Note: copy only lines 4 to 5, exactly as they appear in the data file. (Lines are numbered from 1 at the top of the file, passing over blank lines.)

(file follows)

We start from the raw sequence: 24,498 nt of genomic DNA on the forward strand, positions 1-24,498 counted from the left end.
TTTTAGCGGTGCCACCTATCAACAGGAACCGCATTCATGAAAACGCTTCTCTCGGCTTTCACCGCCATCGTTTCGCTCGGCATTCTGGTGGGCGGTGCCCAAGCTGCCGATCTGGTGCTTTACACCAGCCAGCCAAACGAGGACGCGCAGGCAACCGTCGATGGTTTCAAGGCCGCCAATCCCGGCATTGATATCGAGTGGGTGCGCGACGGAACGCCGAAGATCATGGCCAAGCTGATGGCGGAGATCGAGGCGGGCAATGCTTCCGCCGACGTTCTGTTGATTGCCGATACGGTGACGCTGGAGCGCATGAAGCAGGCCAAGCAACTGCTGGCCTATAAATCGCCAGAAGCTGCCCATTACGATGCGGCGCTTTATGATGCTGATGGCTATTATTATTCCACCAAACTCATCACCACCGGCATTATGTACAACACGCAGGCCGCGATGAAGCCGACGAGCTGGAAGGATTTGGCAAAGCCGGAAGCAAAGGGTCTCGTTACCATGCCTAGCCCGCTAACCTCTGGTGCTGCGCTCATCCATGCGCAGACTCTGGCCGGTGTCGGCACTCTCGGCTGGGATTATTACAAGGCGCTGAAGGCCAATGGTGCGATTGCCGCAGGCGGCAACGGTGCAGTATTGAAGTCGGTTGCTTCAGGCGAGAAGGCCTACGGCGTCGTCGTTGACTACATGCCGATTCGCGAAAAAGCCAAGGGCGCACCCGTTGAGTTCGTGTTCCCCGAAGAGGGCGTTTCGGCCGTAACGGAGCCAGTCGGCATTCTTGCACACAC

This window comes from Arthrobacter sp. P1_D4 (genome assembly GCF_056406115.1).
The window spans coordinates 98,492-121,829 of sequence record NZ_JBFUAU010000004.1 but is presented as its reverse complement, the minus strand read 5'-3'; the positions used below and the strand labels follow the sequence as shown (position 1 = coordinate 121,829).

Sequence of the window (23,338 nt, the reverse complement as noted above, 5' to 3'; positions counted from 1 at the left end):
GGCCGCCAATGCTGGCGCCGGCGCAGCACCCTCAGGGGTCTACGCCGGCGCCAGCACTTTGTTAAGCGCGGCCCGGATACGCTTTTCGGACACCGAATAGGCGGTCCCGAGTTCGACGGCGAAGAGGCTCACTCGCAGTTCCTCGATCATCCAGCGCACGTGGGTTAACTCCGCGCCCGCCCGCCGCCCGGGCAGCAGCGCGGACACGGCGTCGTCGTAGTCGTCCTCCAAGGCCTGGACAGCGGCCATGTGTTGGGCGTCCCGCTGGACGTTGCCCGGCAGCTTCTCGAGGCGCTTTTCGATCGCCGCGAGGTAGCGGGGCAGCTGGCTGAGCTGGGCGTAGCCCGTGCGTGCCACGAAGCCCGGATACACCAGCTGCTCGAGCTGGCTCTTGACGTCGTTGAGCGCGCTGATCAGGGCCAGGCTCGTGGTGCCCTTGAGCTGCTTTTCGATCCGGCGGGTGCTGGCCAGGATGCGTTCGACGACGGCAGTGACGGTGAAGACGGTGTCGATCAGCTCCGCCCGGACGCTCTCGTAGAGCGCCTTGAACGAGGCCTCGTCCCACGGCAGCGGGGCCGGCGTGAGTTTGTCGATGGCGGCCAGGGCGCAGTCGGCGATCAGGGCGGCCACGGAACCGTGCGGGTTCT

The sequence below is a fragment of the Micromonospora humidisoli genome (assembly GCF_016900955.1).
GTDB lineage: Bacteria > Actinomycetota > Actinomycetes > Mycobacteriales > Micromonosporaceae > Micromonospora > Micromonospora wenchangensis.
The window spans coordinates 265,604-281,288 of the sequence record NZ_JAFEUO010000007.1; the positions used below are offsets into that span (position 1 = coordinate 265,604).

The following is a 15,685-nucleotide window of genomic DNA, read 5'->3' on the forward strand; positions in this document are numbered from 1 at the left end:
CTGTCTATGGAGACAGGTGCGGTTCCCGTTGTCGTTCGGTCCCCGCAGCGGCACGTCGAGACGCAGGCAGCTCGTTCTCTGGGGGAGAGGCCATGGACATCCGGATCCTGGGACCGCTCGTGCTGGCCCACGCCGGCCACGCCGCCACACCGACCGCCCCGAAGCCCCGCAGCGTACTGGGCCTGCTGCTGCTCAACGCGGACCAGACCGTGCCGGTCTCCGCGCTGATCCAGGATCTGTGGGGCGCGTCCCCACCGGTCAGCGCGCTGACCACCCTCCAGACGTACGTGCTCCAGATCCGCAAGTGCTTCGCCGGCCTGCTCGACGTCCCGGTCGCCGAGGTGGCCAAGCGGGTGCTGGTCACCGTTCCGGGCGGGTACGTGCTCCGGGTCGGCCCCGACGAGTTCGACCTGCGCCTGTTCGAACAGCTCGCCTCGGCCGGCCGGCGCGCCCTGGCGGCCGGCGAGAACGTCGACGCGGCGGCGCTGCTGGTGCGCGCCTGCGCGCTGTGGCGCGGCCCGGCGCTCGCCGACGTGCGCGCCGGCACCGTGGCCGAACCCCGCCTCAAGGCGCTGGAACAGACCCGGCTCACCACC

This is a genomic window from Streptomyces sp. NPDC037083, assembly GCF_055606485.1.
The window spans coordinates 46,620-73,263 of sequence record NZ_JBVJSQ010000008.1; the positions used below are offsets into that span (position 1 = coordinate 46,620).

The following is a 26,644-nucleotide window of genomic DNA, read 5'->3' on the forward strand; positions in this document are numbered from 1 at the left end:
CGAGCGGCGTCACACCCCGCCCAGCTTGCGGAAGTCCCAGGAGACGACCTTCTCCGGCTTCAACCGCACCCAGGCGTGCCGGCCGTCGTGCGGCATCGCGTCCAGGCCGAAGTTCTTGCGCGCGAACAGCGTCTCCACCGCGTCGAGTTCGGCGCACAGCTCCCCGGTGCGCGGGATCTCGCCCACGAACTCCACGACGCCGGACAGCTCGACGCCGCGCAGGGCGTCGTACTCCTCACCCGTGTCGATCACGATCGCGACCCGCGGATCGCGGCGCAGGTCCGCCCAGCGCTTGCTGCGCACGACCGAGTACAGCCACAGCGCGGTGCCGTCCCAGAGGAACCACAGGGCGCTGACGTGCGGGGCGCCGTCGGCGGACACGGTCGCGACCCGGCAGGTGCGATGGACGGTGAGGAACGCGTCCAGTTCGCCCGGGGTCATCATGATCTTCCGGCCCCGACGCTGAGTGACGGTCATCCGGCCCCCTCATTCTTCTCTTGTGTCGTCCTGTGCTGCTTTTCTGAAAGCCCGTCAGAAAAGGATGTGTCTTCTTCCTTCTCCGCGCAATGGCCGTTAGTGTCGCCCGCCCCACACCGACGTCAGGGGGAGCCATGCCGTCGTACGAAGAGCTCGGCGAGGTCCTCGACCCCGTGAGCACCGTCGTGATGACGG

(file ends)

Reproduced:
The window spans coordinates 98,492-121,829 of sequence record NZ_JBFUAU010000004.1 but is presented as its reverse complement, the minus strand read 5'-3'; the positions used below and the strand labels follow the sequence as shown (position 1 = coordinate 121,829).

Sequence of the window (23,338 nt, the reverse complement as noted above, 5' to 3'; positions counted from 1 at the left end):